Large objects may strike and penetrate a worker’s eye, or a worker may run into an object, causing trauma to the eye and resulting in loss of vision.
  • Chemicals – splashes and fumes
    Industrial chemicals or cleaning products are common causes of chemical burns to the eyes.
  • Thermal burns – steam, grease, and oil
    Kitchen, industrial, and food manufacturing plant workers are exposed to high heat and substances, which can result in thermal burns to the eyes.
  • Radiationburns – ultraviolet radiation, heat or infrared radiation, and lasers
    Burns to the eye that damage workers’ eyes and surrounding tissue often occur, especially among welders.
  • Bloodborne pathogens – from blood and body fluids
    Diseases such as hepatitis A and B or HIV can be transmitted through the mucous membranes of the eye as a result of coughing, blood splashes, and touching of the eye with a contaminated finger.

According to Prevent Blindness America, one in 10 on-the-job eye injuries requires one or more missed workdays of recovery. And ten percent to 10 percent of all work-related eye injuries will cause temporary or permanent vision loss.

1 in 10 on the job eye injuries requires one or more missed workdays of recovery.

If you have suffered an eye injury at work, contact an experienced attorney to discuss how workers’ compensation may apply to your case. Our attorneys will fight hard to try and help you receive the workers’ compensation benefits to which you may be entitled.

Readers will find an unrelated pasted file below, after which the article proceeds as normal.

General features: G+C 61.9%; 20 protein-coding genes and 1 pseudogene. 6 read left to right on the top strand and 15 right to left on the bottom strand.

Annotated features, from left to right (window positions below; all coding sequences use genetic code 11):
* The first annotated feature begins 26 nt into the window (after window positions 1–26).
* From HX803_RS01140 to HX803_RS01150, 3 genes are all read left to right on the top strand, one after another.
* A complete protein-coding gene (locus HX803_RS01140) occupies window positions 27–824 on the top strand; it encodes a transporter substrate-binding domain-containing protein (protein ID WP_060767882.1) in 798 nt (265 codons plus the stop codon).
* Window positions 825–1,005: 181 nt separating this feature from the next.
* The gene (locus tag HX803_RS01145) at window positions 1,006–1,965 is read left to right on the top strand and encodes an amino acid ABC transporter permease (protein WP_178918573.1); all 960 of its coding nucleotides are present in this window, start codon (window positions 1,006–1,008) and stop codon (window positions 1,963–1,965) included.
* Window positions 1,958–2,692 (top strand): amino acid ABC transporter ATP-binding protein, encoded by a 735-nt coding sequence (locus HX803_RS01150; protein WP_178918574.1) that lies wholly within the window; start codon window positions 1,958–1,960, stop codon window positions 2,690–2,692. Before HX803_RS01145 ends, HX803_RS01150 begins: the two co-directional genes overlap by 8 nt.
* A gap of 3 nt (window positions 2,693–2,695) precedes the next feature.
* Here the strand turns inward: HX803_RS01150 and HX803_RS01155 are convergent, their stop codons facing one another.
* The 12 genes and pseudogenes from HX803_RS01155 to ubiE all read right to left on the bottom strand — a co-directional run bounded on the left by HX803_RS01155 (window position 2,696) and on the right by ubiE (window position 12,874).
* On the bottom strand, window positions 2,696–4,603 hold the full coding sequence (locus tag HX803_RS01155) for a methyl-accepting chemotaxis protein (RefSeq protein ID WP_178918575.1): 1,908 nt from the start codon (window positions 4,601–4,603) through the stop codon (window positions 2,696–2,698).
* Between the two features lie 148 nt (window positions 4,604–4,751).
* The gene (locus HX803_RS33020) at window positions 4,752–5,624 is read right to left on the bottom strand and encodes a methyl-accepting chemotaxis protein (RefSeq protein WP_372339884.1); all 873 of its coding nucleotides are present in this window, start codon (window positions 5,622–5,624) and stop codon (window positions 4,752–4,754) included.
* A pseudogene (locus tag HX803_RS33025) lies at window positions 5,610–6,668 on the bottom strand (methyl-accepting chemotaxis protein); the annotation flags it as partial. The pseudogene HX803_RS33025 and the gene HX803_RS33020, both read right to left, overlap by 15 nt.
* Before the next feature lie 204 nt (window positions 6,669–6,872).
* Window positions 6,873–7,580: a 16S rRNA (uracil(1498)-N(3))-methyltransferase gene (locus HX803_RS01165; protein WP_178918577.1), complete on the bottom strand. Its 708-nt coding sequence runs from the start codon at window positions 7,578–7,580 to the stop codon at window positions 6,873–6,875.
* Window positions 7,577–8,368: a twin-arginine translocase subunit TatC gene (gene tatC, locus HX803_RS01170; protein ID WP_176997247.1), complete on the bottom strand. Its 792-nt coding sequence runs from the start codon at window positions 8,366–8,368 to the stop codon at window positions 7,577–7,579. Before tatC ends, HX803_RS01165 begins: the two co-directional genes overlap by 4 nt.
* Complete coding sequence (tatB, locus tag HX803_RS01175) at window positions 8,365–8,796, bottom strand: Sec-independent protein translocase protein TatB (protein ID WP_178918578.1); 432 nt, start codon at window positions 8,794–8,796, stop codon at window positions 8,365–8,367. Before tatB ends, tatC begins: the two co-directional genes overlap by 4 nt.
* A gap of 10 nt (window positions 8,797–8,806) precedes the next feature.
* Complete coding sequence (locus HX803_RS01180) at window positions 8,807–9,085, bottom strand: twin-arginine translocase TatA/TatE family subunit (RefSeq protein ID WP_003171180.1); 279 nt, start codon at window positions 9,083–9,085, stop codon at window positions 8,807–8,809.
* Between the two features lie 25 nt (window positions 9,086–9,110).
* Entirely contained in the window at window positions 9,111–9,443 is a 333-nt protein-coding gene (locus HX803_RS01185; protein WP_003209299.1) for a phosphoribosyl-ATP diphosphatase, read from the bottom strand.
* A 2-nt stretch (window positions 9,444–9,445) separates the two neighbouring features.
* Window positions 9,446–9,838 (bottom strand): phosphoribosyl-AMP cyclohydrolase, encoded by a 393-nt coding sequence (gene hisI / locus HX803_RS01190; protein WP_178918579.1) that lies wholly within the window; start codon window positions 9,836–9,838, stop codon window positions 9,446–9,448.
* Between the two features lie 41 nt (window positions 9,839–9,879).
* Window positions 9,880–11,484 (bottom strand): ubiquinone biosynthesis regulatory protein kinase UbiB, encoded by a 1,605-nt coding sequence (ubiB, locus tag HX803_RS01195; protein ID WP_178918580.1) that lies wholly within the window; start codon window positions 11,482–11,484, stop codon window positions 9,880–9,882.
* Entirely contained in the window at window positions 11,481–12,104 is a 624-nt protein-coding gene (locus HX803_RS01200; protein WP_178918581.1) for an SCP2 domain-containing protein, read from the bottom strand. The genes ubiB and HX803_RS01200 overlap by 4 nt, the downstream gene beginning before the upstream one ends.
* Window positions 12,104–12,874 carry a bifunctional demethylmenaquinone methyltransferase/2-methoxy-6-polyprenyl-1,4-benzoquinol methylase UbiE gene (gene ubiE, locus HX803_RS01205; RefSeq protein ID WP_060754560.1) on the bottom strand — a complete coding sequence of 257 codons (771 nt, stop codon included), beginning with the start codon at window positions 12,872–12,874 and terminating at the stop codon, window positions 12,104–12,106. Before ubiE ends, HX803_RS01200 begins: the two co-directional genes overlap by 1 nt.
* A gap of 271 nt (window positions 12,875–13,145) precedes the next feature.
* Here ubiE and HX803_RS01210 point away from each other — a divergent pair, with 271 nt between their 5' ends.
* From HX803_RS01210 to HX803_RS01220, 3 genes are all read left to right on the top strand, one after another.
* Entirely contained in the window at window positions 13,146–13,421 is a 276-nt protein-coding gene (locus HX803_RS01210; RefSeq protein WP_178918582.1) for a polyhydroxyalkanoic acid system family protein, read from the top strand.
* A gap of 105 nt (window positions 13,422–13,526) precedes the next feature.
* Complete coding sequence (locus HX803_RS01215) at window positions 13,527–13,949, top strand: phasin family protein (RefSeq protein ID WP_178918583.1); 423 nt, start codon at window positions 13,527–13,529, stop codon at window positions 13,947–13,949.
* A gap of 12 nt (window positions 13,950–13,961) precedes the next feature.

What Jobs Are Most at Risk for Eye Injuries?

Eye injures most frequently occur in manufacturing, construction, and mining. High-risk occupations for eye injuries include:

  • Eye protection danger alertConstruction workers
  • Assemblers and fabricators
  • Miners
  • Carpenters
  • Auto repair workers
  • Electricians
  • Plumbers
  • Welders
  • Maintenance workers
  • Janitors

Contact our South Carolina Workers’ Compensation Attorneys After Your Eye Injury

Being hurt on the job is a tough situation, and some eye injuries can be truly life-altering. With so much at stake, it’s important that you consult with an experienced workers’ compensation lawyer to know that you are getting the benefits to which you may be entitled, especially if your injury has long-term effects.

At the Law Offices of James Scott Farrin, we understand how to apply the law to workers’ compensation cases, and we fight to try and help our clients receive the maximum benefits they may be entitled to.

Several of the skilled attorneys on our workers’ compensation team used to work defending insurance companies, so they know what you’re up against. Since 1997, our firm has recovered more than $1.8 billion total for more than 65,000 people. And counting.1

We have the talent, experience, and resources to fight for you. Best Lawyers named us to the “Best Law Firms” list with a Tier 1 ranking in workers’ compensation in 2019, 2020, 2021, 2022, 2023, and 2024.4

Clients we’ve fought for rave about us, too:

Very professional and knowledgeable regarding my workers’ comp case. I will definitely use this law firm for any future legal matters.”

— Antonio T., Greenville, SC review1

If you have sustained an eye injury at work, call 1-866-900-7078 or contact us online today and tell them you mean business.